The Middle School View: Project Based Learning with a Tech TWIST

This article was written by Michele Langhans, an 8th grade science teacher at Lanier Middle School.

Students busy on a PBL project at Lanier Middle School.

How do we meet all of our curriculum standards, provide authentic experiences, and use technology in our schools today? For me, I use project-based learning (PBL) with a twist. And when I say twist, I mean TWIST: Teamwork With Innovative Skills and Technology. This is our PBL program at Lanier Middle School. By using PBL, I can meet the needs of all students. I am not going to write about the “how-tos” of PBL–Buck Institute and Edutopia have already beaten me to that topic, and they have done it very well. Instead, I’ll focus on how I use technology to do PBL in authentic ways. (Also see the PBL Communication Center in eCLASS C&I.)

We all know that the students we teach now are not the same students of just a few years ago. Today’s students do not know of a world without the internet,  much less the internet in the palm of their hands. They are digital natives, and adults are not. However, if we do not try to keep up with the ever-changing world of technology, we as teachers will become obsolete and ineffective. Thus, I do my very best to keep up with my very active middle schoolers.

Once we started TWIST four years ago, we knew that infusing technology would be a large portion of how we would work with students. Thus, we started with Google Apps. All of our TWIST students received their own Google Apps e-mail addresses and access to all Google Apps. That started our push into using technology. We use Google Drive for pretty much everything thing that we do. We set up TWIST folders that students regularly access.


In the picture above, you will see that we set up TWIST: Edit and TWIST: View Only folders. These folders are then shared with the students. Inside of these folders are where students can find the various projects, information, and resources that they can access from anywhere in the world.


Within the edit folder above, students enter in their Google Apps e-mail and links to their personal TWIST websites. Students maintain their own sites and continually use them to reflect on their own work.


In the view only folder (above) , students can access various help folders for Autodesk and Google Sketch Up as well as TWIST Documents and Projects, which are used with every project (you can see a view only version of the folders here). The TWIST contracts and project proposals that each team must make a copy of, rename, and complete live here.  Every team must complete a contract and a proposal prior to beginning their project.

Once the contract and proposal are complete, then students may begin their projects. Inside the project folder, we place everything the students will need: the entry event, a timeline of activities and due dates, project overview, all of the standards, resources, and rubrics.

All of our Google Apps can be linked in eCLASS, our school district’s learning management system, by using either a shareable link or by embedding it into a widget, course content, or discussions.

Google is not the only technology we use for PBL. In order to truly move students into a PBL environment, I have flipped my classroom. As students need more help, I find or create video tutorials on how to use different technologies that are required. Students then have the option to watch and learn on their own or find another platform for their projects.  

To get students into their projects quickly, I use and Blendspace. 

An image from the Sophia video hosting site.

Sophia is an online platform that was set up by Capella University to provide reasonably priced college courses to the public. Other universities now are a part of the system. It is also a free platform for educators to host videos. Why did I chose Sophia instead of Youtube? Accessibility. YouTube is blocked in my district for students when they are at school, so I needed a hosting site for my videos (at the time, we did not have eCLASS yet). I made my own tutorial videos using my laptop, Screen-cast-o-matic or Camtasia,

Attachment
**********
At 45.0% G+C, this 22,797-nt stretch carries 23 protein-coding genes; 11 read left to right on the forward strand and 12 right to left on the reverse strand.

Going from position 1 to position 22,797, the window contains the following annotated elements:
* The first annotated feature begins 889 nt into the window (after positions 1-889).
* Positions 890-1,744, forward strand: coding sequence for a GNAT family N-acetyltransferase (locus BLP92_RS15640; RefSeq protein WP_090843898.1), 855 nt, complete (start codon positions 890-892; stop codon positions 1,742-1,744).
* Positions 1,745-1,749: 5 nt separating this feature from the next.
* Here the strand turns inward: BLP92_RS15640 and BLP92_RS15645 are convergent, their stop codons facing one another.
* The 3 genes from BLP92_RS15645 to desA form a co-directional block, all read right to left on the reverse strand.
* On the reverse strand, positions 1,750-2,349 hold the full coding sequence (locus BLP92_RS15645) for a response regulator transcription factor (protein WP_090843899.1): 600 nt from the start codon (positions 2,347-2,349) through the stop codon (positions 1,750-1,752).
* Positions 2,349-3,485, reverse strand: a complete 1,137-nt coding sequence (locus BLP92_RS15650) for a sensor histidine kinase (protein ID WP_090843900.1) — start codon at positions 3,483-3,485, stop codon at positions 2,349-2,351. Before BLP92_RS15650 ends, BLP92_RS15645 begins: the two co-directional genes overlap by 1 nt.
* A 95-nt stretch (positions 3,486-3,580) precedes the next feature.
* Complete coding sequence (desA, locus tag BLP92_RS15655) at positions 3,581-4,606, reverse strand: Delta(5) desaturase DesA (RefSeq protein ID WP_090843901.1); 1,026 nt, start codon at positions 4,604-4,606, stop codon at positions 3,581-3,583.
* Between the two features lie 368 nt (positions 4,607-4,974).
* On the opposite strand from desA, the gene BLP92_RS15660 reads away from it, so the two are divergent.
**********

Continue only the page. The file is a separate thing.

An example of Blendspace, embedded into our school’s learning management system.

I also discovered Blendspace. It is a visual bookmarking system that goes way beyond just websites. Blendspace allows me to  bookmark a wide variety of activities for students to use as they see fit: to extend, to remediate, or as to use as reference material. 

Student reflections written on a Padlet and embedded into Ms. Langhans eCLASS course page.

Finally, throughout the project students practice reflecting. One way that my students reflect is by using Padlet, an online corkboard, and I embedded it into an eClass discussion page. This allows students to continually monitor their own progress, stresses, and successes.

As you can see, we are very active in middle school! Students are always using technology in a variety of ways from the beginning of their projects to the very end with reflection. My use of technology comes from two places:  I feel the need to keep up with students and what technologies they are using and will be using in the future; and  I actually enjoying pushing myself as well. Modeling life-long learning to students is very important.

PBL: The Real Thing!

This article was written by GCPS 2016 Teacher of the Year, Trisha Connor.

Have you ever daydreamed of a classroom that nearly runs itself? Have you wished for student engagement at such a high level that management is not an issue? A classroom immersed in well-planned Project Based Learning (PBL) is just that. I recently immersed my fifth grade students in a PBL unit. Inspired by an article we read about alternative energy sources, our driving question was, “How can we improve the safety of wind farms for birds and bats?”

The students generated a list of Need to Know questions, grouped them by topic, and divided into research teams to seek out the answers. Each group chose how to share their new information with the class as the class took sketchnotes on the information. Once students shared the new information, they realized they had even more questions. I had them help me draft a tweet on my Twitter account in search of an expert in the field. We had an amazing Skype session with a professional from NextEra Energy Resources. The students were able to ask questions and deepen their understanding of the problem. This expert also connected us with other experts in the field, including a professor from Texas Tech University who is leading the research on the issue of the environmental impact of wind turbines.